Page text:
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Deutsche Bank National Trust Co. v. Arenas

December 8, 2008

DEUTSCHE BANK NATIONAL TRUST COMPANY
v.
ALEJANDRO ARENAS



The opinion of the court was delivered by: Honorable Stephen G. Larson, United States District Judge

CIVIL MINUTES -- GENERAL

Jim Holmes None Present Courtroom Deputy Clerk Court Reporter

PROCEEDINGS: ORDER REMANDING MATTER TO RIVERSIDE COUNTY SUPERIOR COURT FOR LACK OF SUBJECT MATTER JURISDICTION

I. FACTUAL BACKGROUND

On September 4, 2008, plaintiff filed this unlawful detainer case against defendant in the Riverside Superior Court. Plaintiff seeks to recover possession of the real property located at 23198 Sunny Canyon Street, Perris, CA 92570, as well as damages of $50 per day for each day defendant continues in possession of the property past August 18, 2008. The complaint alleges that the damages sought do not exceed $10,000; as a result, pursuant to California Code of Civil Procedure § 1161a, plaintiff filed the action as a limited civil case. See CAL. CODE CIV. PROC. § 86 (classifying cases where the amount of the prayer is less than $25,000 as limited civil cases). On November 10, 2008, defendant removed the action to federal court.

Defendant asserts that the court has subject matter jurisdiction because the case arises under federal law. He identifies no federal law implicated by plaintiff's claims, however, nor does he reference specific allegations purportedly raising a federal question. Defendant also asserts that "complete diversity" exists and that he "believes that the amount in controversy ex[c]eeds" $75,000.00." Defendant states that he is a citizen of California; he does not specify or present evidence regarding plaintiff's citizenship, however. Plaintiff's complaint, moreover, contains no allegations from which the parties' citizenship can be determined.

II. DISCUSSION

A. Standard Governing Removal Jurisdiction

Unless expressly excepted by some other federal statute, "any civil action brought in a State court of which the district courts of the United States have original jurisdiction, may be removed by the defendant or the defendants, to the district court of the United States for the district and division embracing the place where such action is pending." 28 U.S.C. § 1441(a). The Ninth Circuit "strictly construe[s] the removal statute against removal jurisdiction." Gaus v. Miles, Inc., 980 F.2d 564, 566 (9th Cir. 1992) (citing Boggs v. Lewis, 863 F.2d 662, 663 (9th Cir. 1988), and Takeda v. Northwestern Nat'l Life Ins. Co., 765 F.2d 815, 818 (9th Cir. 1985)). "The 'strong presumption' against removal jurisdiction means that the defendant always has the burden of establishing that removal is proper." Id. (citing Nishimoto v. Federman-Bachrach & Assocs., 903 F.2d 709, 712 n. 3 (9th Cir. 1990), and Emrich v. Touche Ross & Co., 846 F.2d 1190, 1195 (9th Cir. 1988)); Befitel v. Global Horizons, Inc., 461 F.Supp.2d 1218, 1221 (D. Haw. 2006) ("In diversity cases, the burden of proving all jurisdictional facts rests on the party seeking jurisdiction," Kanter v. Warner-Lambert Co., 265 F.3d 853, 857-58 (9th Cir. 2001)).

Thus, if there is any doubt regarding the existence of federal jurisdiction, the court must resolve it in favor of remanding the action to state court. Gaus, 980 F.2d at 566 ("[f]ederal jurisdiction must be rejected if there is any doubt as to the right of removal in the first instance," Libhard v. Santa Monica Dairy Co., 592 F.2d 1062, 1064 (9th Cir. 1979)); Befitel, 461 F.Supp.2d at 1221 ("Diversity jurisdiction is to be strictly construed and any doubts are to be resolved in favor of remand to the state court" (citations omitted)).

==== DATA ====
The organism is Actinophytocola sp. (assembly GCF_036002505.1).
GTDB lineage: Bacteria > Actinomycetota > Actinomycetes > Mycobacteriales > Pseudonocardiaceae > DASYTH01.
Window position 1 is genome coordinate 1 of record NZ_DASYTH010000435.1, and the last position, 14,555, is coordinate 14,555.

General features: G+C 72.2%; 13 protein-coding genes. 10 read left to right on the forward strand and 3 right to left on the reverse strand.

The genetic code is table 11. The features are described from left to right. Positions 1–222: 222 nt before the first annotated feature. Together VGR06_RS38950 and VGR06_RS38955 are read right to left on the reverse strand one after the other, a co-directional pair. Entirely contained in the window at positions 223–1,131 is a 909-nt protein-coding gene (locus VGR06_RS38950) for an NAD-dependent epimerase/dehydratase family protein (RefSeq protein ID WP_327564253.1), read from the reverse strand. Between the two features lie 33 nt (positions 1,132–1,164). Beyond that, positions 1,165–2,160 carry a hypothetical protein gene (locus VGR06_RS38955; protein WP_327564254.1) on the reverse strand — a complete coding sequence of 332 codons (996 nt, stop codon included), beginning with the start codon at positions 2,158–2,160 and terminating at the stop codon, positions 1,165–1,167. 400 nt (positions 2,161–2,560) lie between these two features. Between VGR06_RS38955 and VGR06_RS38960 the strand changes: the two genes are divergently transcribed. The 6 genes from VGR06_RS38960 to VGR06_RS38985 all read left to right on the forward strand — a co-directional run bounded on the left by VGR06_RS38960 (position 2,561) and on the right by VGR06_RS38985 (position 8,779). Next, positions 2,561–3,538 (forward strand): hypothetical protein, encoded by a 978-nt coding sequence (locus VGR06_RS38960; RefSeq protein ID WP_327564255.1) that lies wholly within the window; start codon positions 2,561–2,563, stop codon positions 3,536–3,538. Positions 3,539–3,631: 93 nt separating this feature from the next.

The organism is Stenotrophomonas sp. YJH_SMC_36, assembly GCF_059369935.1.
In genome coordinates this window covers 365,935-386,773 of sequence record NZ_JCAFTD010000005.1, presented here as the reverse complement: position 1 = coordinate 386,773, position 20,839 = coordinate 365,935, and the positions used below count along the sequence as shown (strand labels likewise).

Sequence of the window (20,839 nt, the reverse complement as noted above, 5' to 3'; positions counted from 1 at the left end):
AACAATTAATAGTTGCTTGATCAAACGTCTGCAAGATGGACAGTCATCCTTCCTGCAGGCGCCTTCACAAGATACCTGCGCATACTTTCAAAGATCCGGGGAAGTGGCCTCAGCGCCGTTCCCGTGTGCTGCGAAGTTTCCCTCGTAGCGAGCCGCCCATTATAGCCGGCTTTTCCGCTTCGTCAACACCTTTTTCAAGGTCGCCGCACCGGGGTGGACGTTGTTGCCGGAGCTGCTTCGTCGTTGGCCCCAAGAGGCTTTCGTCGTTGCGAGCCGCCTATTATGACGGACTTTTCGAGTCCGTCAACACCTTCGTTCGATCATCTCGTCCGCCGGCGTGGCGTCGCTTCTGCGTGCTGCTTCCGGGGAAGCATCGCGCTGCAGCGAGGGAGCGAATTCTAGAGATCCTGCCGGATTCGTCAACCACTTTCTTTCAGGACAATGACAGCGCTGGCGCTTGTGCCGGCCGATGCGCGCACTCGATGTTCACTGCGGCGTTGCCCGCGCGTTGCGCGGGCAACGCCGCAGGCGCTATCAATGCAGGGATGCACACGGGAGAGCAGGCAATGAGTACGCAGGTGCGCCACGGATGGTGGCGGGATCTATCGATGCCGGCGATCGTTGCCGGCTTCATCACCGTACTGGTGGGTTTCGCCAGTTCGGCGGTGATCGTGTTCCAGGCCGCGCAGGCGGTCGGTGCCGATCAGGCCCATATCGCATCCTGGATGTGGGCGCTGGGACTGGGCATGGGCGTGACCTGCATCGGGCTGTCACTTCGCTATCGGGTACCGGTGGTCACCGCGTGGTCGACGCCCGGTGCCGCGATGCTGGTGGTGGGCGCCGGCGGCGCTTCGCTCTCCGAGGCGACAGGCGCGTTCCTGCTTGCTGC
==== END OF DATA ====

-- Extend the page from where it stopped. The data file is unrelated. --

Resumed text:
B. Whether the Requirements for Federal Question Jurisdiction are Met

Under 28 U.S.C. § 1331, the district courts "have original jurisdiction of all civil actions arising under the Constitution, laws, or treaties of the United States." Federal question jurisdiction is presumed absent unless defendant, as the party seeking to invoke the court's jurisdiction, shows that plaintiff has either alleged a federal cause of action, American Well Works Co. v. Layne & Bowler Co., 241 U.S. 257, 260 (1916) ("a suit arises under the law that creates the action"), a state cause of action that turns on a substantial dispositive issue of federal law, Franchise Tax Bd. v. Construction Laborers Vacation Trust, 463 U.S. 1, 9 (1983); Smith v. Kansas City Title & Trust , 255 U.S. 180, 199 (1921), or a state cause of action that Congress has transformed into an inherently federal cause of action by completely preempting the field of its subject matter, Avco Corp. v. Aero Lodge No. 735, 390 U.S. 557, 560 (1968); Metropolitan Life Ins. Co. v. Taylor, 481 U.S. 58, 65 (1987).

Whether a claim "arises under" federal law must be determined by reference to the "well-pleaded complaint." Franchise Tax Bd., 463 U.S. at 9-10. Since a defendant may remove a case under 28 U.S.C. § 1441(b) only if the claim could have been brought in federal court, the existence of removal jurisdiction must also be determined by reference to the "well-pleaded complaint." Merrell Dow Pharmaceuticals, Inc. v. Thompson, 478 U.S. 804, 808 (1986). The well-pleaded complaint rule makes plaintiff the "master of the claim" for purposes of removal jurisdiction.

, 482 U.S. at 392. Where a plaintiff could maintain claims under both federal and state law, therefore, plaintiff can prevent removal by ignoring the federal claim and alleging only state law claims. Rains v. ...


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